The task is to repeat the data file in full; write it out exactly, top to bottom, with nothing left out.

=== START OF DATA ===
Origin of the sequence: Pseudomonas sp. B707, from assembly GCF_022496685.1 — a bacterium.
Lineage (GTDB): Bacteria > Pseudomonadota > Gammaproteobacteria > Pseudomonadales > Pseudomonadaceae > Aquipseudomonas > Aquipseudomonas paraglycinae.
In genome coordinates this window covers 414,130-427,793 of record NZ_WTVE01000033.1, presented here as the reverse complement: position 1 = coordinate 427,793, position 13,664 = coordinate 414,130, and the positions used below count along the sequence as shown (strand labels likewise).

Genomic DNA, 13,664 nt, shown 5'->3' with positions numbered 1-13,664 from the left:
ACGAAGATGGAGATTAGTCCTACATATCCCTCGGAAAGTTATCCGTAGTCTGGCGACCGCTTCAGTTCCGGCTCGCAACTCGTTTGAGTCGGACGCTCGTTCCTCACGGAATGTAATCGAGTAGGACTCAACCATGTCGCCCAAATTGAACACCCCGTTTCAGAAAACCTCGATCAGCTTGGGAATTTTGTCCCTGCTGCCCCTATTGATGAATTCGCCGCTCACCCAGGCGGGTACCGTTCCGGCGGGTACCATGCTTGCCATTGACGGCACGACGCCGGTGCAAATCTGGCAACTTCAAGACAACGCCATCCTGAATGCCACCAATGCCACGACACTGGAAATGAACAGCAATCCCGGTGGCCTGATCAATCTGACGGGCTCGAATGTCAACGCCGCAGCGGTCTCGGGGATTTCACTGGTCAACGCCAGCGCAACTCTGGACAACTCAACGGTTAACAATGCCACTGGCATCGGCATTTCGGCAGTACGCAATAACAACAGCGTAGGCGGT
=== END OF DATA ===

Origin of the sequence: Pseudomonas sp. B707, from assembly GCF_022496685.1 — a bacterium.
Lineage (GTDB): Bacteria > Pseudomonadota > Gammaproteobacteria > Pseudomonadales > Pseudomonadaceae > Aquipseudomonas > Aquipseudomonas paraglycinae.
In genome coordinates this window covers 414,130-427,793 of record NZ_WTVE01000033.1, presented here as the reverse complement: position 1 = coordinate 427,793, position 13,664 = coordinate 414,130, and the positions used below count along the sequence as shown (strand labels likewise).

Genomic DNA, 13,664 nt, shown 5'->3' with positions numbered 1-13,664 from the left:
ACGAAGATGGAGATTAGTCCTACATATCCCTCGGAAAGTTATCCGTAGTCTGGCGACCGCTTCAGTTCCGGCTCGCAACTCGTTTGAGTCGGACGCTCGTTCCTCACGGAATGTAATCGAGTAGGACTCAACCATGTCGCCCAAATTGAACACCCCGTTTCAGAAAACCTCGATCAGCTTGGGAATTTTGTCCCTGCTGCCCCTATTGATGAATTCGCCGCTCACCCAGGCGGGTACCGTTCCGGCGGGTACCATGCTTGCCATTGACGGCACGACGCCGGTGCAAATCTGGCAACTTCAAGACAACGCCATCCTGAATGCCACCAATGCCACGACACTGGAAATGAACAGCAATCCCGGTGGCCTGATCAATCTGACGGGCTCGAATGTCAACGCCGCAGCGGTCTCGGGGATTTCACTGGTCAACGCCAGCGCAACTCTGGACAACTCAACGGTTAACAATGCCACTGGCATCGGCATTTCGGCAGTACGCAATAACAACAGCGTAGGCGGT